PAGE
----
Once you’ve created the container, you can view a list of containers on the app. Select a container to view its details.

Container DetailsContainer details

Testing Linux Environment on Mobile and Samsung Dex

Before connecting to an external display, you can still access the container from the Linux on Dex app by starting a terminal. Select the “Terminal mode” option in the details page shown above to start the terminal.

Terminal on mobileRunning the container’s terminal on mobile

You can run a Python interpreter from within this terminal and test out some basic statements.

Running Python interpreter on mobileRunning Python interpreter of the container on mobile

To use the Linux environment in a desktop setting, connect your mobile device to an external display. At this point, you may not be running the Linux on Dex app. You will see the Samsung Dex logo on the display as the desktop version loads into the display.

Samsung Dex Home Page on starting upDesktop of Samsung Dex on starting up

Once the Samsung Dex has loaded, you can use your connected mobile device as a trackpad or use a connected mouse and keyboard. Navigate to the installed apps in your mobile device and select the Linux on Dex app. You will be able to see a list of all the available containers in the app. Select the container that you wish to run.

Container Details on Linux on Dex app on the screen

Click on the run button to get into the Linux environment.

Ubuntu Environment on Samsung Dex

You’ll be taken into the Linux environment within Samsung Dex. You can still access the bottom menu of the Dex environment, which I have used to take a screenshot.

Linux on Dex is still in its nascent stage, where you can run various applications, but the performance isn’t at par with desktop computers. Linux on Dex has targeted developers primarily and perhaps this is a group of users who may be able to use it in its current form.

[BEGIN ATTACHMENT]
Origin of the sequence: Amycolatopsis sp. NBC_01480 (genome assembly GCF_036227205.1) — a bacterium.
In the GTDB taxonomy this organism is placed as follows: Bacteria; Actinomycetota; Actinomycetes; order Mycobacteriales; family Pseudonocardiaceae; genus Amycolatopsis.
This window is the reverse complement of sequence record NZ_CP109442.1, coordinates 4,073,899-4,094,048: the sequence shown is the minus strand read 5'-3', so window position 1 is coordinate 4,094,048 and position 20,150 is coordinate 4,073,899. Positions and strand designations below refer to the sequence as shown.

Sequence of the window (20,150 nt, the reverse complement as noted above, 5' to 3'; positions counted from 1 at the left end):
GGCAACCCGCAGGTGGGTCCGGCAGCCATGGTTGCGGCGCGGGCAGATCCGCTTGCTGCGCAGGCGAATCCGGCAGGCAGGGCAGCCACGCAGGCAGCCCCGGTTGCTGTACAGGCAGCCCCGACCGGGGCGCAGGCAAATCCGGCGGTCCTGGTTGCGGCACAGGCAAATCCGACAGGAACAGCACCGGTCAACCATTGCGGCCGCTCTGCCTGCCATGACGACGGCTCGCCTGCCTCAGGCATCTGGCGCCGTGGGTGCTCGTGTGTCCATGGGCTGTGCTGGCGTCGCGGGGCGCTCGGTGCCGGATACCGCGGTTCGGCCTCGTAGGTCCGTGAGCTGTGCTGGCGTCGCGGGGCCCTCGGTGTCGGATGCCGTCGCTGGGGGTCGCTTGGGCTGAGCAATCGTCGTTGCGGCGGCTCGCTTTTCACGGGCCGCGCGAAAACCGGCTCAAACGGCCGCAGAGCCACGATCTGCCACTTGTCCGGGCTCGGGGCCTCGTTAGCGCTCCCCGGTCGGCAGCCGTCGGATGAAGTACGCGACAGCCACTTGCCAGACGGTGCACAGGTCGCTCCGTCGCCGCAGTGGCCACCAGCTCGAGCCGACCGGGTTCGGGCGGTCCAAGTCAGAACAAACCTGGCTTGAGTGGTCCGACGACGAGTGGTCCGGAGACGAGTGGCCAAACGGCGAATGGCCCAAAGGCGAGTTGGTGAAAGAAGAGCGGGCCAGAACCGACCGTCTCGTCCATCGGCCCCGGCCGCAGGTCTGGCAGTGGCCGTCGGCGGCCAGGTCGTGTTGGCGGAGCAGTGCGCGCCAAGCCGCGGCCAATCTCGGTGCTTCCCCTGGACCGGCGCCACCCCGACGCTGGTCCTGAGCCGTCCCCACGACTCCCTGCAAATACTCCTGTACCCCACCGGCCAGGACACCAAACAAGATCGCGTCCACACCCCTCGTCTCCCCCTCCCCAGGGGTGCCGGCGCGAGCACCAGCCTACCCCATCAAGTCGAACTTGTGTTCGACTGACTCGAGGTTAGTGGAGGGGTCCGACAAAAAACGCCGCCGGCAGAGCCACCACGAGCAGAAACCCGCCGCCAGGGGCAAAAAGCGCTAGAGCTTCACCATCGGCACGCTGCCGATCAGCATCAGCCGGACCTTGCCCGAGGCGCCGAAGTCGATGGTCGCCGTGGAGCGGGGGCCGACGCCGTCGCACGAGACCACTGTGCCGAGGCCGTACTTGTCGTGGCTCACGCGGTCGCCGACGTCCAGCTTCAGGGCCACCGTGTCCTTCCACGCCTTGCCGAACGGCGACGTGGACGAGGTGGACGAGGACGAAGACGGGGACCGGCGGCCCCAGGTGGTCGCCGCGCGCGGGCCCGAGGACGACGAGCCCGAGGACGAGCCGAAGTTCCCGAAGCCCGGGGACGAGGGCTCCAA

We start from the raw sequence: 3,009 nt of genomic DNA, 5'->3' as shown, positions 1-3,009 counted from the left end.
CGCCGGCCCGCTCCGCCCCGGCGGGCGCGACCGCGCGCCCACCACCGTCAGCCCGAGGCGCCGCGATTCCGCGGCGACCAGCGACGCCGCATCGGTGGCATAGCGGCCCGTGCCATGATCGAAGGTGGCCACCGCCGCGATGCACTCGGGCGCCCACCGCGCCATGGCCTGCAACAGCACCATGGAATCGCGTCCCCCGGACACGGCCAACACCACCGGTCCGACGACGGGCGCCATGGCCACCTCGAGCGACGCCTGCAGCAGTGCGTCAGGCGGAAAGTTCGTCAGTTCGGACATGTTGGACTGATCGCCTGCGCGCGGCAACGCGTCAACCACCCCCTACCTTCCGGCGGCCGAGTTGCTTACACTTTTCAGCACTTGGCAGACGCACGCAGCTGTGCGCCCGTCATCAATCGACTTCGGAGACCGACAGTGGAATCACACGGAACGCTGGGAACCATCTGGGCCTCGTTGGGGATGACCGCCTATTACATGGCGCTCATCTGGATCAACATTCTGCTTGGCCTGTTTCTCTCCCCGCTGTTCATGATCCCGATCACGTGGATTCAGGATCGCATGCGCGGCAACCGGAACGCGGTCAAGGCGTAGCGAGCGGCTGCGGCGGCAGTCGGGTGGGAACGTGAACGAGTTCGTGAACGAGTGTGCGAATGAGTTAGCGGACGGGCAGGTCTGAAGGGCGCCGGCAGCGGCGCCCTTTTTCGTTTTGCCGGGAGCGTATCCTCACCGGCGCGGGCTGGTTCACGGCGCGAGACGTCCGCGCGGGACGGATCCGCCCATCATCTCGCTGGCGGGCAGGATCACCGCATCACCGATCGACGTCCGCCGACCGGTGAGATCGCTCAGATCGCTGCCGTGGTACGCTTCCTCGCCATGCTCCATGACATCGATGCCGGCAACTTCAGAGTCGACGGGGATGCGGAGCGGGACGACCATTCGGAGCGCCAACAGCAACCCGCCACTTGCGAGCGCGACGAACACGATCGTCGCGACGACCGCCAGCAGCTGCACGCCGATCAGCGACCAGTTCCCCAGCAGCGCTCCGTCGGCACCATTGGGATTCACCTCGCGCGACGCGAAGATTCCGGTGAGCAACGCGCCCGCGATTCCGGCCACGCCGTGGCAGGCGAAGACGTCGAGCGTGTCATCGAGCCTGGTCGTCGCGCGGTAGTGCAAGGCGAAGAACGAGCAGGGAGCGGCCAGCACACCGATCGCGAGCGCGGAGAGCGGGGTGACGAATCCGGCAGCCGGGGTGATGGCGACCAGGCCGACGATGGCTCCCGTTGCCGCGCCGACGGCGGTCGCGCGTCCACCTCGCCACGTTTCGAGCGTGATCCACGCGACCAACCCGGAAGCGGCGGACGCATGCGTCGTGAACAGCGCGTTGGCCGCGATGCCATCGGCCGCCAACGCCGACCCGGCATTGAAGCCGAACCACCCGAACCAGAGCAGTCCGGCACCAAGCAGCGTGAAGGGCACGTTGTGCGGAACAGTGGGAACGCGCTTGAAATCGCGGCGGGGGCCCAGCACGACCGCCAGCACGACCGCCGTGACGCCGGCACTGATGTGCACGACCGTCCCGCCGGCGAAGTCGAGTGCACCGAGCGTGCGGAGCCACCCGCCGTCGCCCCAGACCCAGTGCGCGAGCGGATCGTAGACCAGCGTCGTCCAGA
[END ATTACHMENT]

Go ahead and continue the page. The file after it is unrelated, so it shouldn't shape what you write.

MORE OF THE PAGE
Final Thoughts

A Linux development machine with Samsung Dex can emulate a desktop computer in terms of functionality. And crucially, the increasing popularity of cloud-based services reduces dependency on traditional storage needs.

The computing power isn’t great Compared to running Linux natively on a desktop machine, this isn’t the snappiest experience. Further, support for a variety of devices is limited and Linux on Dex is still in beta. But given the the rate at which our mobile devices become more capable, it would not be a surprise to see end users replace traditional personal computers with containers on mobile devices in coming years.

Did you give Linux on Dex a try? Do you think it will complement (or even replace!) your current development setup? Let us know in the comments below!

Replies

  1. I think it’s quite interesting. I was prepared to get it when I got my S8+, but the dock wasn’t that cheap at the time (and I was annoyed you even needed a dock since that meant it wasn’t very portable between work and home), and more importantly it apparently did not support a higher resolution than 1920x1080. I use a 2560x1440 monitor at home, and the phone display is 2960x1440 so it should easily have worked (even if it couldn’t output picture to both simultaneously). Unless I can use Dex to output my native monitor resolution, that’s a deal-breaker.

    Now that my monitor is old and has burn-in around the edges, I’m eyeing new models. My next monitor will be 384x2160, so at this rate Dex may never catch up as a desktop replacement, sadly.